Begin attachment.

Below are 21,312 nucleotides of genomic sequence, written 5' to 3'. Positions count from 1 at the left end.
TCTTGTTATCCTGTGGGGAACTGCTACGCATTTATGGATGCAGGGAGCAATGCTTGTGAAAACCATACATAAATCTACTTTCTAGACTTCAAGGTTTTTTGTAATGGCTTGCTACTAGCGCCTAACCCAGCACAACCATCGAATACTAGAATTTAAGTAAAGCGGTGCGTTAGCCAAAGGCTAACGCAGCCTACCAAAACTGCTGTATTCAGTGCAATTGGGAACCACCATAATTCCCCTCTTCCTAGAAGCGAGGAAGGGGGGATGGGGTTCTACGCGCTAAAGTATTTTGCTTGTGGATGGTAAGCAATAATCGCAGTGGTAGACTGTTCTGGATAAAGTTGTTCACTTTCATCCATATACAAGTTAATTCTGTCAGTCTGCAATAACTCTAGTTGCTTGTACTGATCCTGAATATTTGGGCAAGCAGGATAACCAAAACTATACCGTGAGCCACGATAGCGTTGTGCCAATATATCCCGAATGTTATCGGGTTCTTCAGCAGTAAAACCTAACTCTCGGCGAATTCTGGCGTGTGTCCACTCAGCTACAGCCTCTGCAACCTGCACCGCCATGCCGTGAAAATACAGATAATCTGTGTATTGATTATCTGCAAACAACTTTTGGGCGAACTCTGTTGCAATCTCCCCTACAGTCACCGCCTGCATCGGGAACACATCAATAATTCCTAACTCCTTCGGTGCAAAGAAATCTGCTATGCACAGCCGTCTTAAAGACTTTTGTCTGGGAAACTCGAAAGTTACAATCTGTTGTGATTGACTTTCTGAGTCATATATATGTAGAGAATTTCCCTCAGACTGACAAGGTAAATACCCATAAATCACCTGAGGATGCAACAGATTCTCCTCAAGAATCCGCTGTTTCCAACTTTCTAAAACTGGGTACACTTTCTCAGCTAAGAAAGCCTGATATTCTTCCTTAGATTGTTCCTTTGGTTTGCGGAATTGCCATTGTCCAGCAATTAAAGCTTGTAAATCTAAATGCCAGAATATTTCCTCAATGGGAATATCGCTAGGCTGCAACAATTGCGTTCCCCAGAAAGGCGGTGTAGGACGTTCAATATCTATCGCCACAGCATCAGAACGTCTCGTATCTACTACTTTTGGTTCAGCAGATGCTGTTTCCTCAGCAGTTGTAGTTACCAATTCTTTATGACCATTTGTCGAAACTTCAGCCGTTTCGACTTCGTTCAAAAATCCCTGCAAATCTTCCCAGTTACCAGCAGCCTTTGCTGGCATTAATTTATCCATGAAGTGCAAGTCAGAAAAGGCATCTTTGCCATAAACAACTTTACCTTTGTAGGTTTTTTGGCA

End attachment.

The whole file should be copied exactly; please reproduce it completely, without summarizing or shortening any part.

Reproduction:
Below are 21,312 nucleotides of genomic sequence, written 5' to 3'. Positions count from 1 at the left end.
TCTTGTTATCCTGTGGGGAACTGCTACGCATTTATGGATGCAGGGAGCAATGCTTGTGAAAACCATACATAAATCTACTTTCTAGACTTCAAGGTTTTTTGTAATGGCTTGCTACTAGCGCCTAACCCAGCACAACCATCGAATACTAGAATTTAAGTAAAGCGGTGCGTTAGCCAAAGGCTAACGCAGCCTACCAAAACTGCTGTATTCAGTGCAATTGGGAACCACCATAATTCCCCTCTTCCTAGAAGCGAGGAAGGGGGGATGGGGTTCTACGCGCTAAAGTATTTTGCTTGTGGATGGTAAGCAATAATCGCAGTGGTAGACTGTTCTGGATAAAGTTGTTCACTTTCATCCATATACAAGTTAATTCTGTCAGTCTGCAATAACTCTAGTTGCTTGTACTGATCCTGAATATTTGGGCAAGCAGGATAACCAAAACTATACCGTGAGCCACGATAGCGTTGTGCCAATATATCCCGAATGTTATCGGGTTCTTCAGCAGTAAAACCTAACTCTCGGCGAATTCTGGCGTGTGTCCACTCAGCTACAGCCTCTGCAACCTGCACCGCCATGCCGTGAAAATACAGATAATCTGTGTATTGATTATCTGCAAACAACTTTTGGGCGAACTCTGTTGCAATCTCCCCTACAGTCACCGCCTGCATCGGGAACACATCAATAATTCCTAACTCCTTCGGTGCAAAGAAATCTGCTATGCACAGCCGTCTTAAAGACTTTTGTCTGGGAAACTCGAAAGTTACAATCTGTTGTGATTGACTTTCTGAGTCATATATATGTAGAGAATTTCCCTCAGACTGACAAGGTAAATACCCATAAATCACCTGAGGATGCAACAGATTCTCCTCAAGAATCCGCTGTTTCCAACTTTCTAAAACTGGGTACACTTTCTCAGCTAAGAAAGCCTGATATTCTTCCTTAGATTGTTCCTTTGGTTTGCGGAATTGCCATTGTCCAGCAATTAAAGCTTGTAAATCTAAATGCCAGAATATTTCCTCAATGGGAATATCGCTAGGCTGCAACAATTGCGTTCCCCAGAAAGGCGGTGTAGGACGTTCAATATCTATCGCCACAGCATCAGAACGTCTCGTATCTACTACTTTTGGTTCAGCAGATGCTGTTTCCTCAGCAGTTGTAGTTACCAATTCTTTATGACCATTTGTCGAAACTTCAGCCGTTTCGACTTCGTTCAAAAATCCCTGCAAATCTTCCCAGTTACCAGCAGCCTTTGCTGGCATTAATTTATCCATGAAGTGCAAGTCAGAAAAGGCATCTTTGCCATAAACAACTTTACCTTTGTAGGTTTTTTGGCA